Let q be a unit quaternion which represents a rotation. Let p be a coordinate in R

^{3} which we map to H by setting the scalar to zero. Then the equation:

p' = qpq

^{-1}is p rotated by q. Multiply q by non zero scalar s.

(sq)p(sq)

^{-1} = s(qp)(s

^{-1}q

^{-1}) = (s/s)qpq

^{-1} = p'

scalars commute so the terms s and 1/s cancel so it yields the same result.

If we change the equation to using the conjugate then we get the same for unit since q

^{-1} = q

^{*} in that case.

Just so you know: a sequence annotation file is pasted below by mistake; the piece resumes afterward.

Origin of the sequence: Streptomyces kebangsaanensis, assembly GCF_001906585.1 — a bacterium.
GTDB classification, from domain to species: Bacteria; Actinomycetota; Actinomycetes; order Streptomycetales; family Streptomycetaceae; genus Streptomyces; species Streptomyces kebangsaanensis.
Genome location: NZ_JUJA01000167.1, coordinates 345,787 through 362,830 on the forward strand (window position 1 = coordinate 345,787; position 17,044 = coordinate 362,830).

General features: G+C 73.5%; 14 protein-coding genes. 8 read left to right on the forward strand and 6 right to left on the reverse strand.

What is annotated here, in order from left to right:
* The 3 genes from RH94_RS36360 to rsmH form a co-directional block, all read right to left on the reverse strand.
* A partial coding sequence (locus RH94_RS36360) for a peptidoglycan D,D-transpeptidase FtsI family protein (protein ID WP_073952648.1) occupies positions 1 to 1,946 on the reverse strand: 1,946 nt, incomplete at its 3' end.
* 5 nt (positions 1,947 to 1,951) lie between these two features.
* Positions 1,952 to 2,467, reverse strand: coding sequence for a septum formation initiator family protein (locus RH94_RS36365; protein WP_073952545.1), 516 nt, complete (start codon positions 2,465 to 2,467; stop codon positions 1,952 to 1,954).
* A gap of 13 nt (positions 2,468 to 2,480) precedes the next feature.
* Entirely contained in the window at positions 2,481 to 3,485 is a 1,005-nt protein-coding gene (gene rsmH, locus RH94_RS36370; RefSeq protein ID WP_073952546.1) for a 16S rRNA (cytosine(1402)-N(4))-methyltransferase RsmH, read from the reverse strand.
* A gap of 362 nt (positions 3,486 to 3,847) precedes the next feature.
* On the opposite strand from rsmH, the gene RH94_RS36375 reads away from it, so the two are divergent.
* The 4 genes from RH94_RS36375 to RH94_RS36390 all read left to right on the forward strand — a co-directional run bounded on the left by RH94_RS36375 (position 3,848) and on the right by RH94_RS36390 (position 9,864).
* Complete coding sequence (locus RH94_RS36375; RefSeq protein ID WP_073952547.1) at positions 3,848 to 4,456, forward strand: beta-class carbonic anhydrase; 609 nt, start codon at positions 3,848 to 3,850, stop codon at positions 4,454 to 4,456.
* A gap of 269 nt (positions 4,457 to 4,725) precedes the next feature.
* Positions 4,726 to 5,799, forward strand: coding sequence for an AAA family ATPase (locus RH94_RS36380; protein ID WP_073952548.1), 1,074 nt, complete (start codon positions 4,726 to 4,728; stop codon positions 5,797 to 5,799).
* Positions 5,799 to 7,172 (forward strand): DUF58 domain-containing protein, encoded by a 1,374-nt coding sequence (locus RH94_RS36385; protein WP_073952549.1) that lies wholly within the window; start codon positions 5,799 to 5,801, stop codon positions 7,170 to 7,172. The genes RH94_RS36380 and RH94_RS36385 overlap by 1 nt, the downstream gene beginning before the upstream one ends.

p' = qpq

^{*}and for non unit the scale factors compose yielding the rotation plus a uniform scaling by s

^{2}:

p' = (sq)p(sq)

^{*} = s

^{2}(qpq

^{*})

If we change the mapping of p to setting the scalar to one then we are back to an unscaled rotation.

Some implications:

- All quaternions except zero can represent a rotation.
- The set of all quaternion that represent the same rotation fall on a line through the origin.
- There are only two points the line intersects the unit sphere: q and -q.
- If two quaternions don't fall on the same line through the origin then the represent different rotations.